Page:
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Cymbala Listen to the Voice of God


Cymbala: Listen to the Voice of God

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The 49th General Council of the Assemblies of God closed Friday night with a call to listen to the voice of God — and a warning about the consequences of ignoring that holy voice.

"When we stop listening and hearing what God is saying to us by His word and through His Spirit, I don’t care how may people you’re running, it’s not a Christian church," Jim Cymbala, pastor of the Brooklyn Tabernacle, told a packed house at the Kansas City Convention Center. "A Christian church is where God’s Spirit is honored and people are listening for God’s Spirit."

There are no blanket statements about what God will do in any church, he said, but there is a simple yet profound principle that will ensure a move of God: "He who has an ear, let him hear."

Using 2 Chronicles 25 as his text, Cymbala told the story of King Amaziah, who heeded the voice of God before entering his battle against the Edomites. But once the battle had ended, and as Amaziah and his troopers were returning to Judah, the king gathered some of the idols that the Edomites worshipped and took them home with him, where he began to worship them, too.

Brooklyn Tabernacle Singers blessed the congregation with anointed singing.

That practice drew the rebuke of a prophet, but King Amaziah’s heart had become hardened and he ignored God’s warning. And while it seems absurd that the king would choose to worship idols from the very people he had defeated, a similar practice can be seen in our world today, Cymbala said.

"Why do we pursue the things of the world that don’t make people in the world happy?" he asked

This king who had once listened closely to God’s voice now decided to attack the 10 tribes of Israel to the north — and was defeated in battle.

"When you stop listening, bad things begin to happen," Cymbala said. "When we stop listening, God himself can’t help us."

Cymbala conveyed a modern story of a televangelist whose story paralleled the story of King Amaziah. That televangelist, who was once used mightily by God, stopped listening to God’s voice and found himself traveling a destructive path similar to the one King Amaziah followed.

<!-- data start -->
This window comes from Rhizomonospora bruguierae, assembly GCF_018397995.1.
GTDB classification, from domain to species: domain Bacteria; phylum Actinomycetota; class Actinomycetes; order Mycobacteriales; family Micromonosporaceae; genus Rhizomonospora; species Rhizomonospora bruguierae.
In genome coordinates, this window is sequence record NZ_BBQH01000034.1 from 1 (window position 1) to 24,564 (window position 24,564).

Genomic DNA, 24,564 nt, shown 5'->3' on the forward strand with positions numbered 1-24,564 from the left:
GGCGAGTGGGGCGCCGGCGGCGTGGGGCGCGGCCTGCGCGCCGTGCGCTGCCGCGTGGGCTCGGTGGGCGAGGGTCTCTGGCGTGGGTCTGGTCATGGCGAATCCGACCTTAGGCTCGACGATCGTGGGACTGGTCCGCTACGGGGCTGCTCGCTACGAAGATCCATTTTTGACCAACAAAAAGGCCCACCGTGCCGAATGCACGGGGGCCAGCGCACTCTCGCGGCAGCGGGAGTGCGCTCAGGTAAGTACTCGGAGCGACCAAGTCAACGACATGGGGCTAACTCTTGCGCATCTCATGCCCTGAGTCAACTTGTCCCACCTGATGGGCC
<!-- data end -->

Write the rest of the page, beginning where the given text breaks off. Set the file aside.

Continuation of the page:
Cymbala reminded pastors and other spiritual leaders that one day, each person will stand before the judgment seat of Christ and give account of the quality of work that was done in this life.

"We won’t be judged by pastoral journals or denominational headquarters, but we will be judged by the king of kings and lord or lords whose eyes are like fire," he said.

Pastors who want to build spiritually powerful churches cannot succeed by imitating or duplicating other congregations, Cymbala said.

"There are no formulas," he said. "You’re not to copy anybody. You’re to get on your face and pray and got will tell you what to do."

"Plastic sermons" won’t cut it in today’s world, and neither will "smoke and mirrors," he said. Prayer is the key.

"The main part of prayer is not so much talking, it’s listening," Cymbala said. "God already knows what you need before you start praying. If Jesus had to wait and listen, how about you and me, preacher? How about you and me, sister? If Jesus had to wait and get instructions who are you and I that we don’t need to hear what the spirit is saying?"

Today’s Christians must be tender to the breath of the Holy Spirit and seek a fresh consecration from God.

"Pentecostal culture will not cut it," Cymbala said. "There’s Pentecostal culture and then there’s real Pentecostal power. He who has an ear, let him hear."

Early in the service, before extending a round of thanks to a multitude of people who were involved in the planning and execution of this year’s General Council, General Superintendent Thomas E. Trask encouraged the audience to go home with more than just good memories.

"These have been days of outpouring of the Holy Spirit," he said. "Take what you’ve gotten here and take it back to your local Assemblies of God church, and say, ‘Look here, we’re gonna have church — not play church but have church.’ There’s a difference."

Trask also announced that more than 400 people became Christians this week through the AIM and Convoy of Hope outreaches in Kansas City.

Service planners added a special treat, with performances by three of the National Merit Award winners from the National Fire Arts Competition: Richard Pearson from First Assembly of God, Atmore, Ala., who won in the individual songwriting category; Robert Madu from Trinity Church of the Assembly of God, Cedar Hill, Tex., who won in the drama solo category; and Rakel Arneson from Brooks (Oreg.) Assembly of God, who won the keyboard solo category. Madu and Arneson had performed earlier in the day during the National Fine Arts Festival celebration, but Pearson had been unable to because of time constraints.

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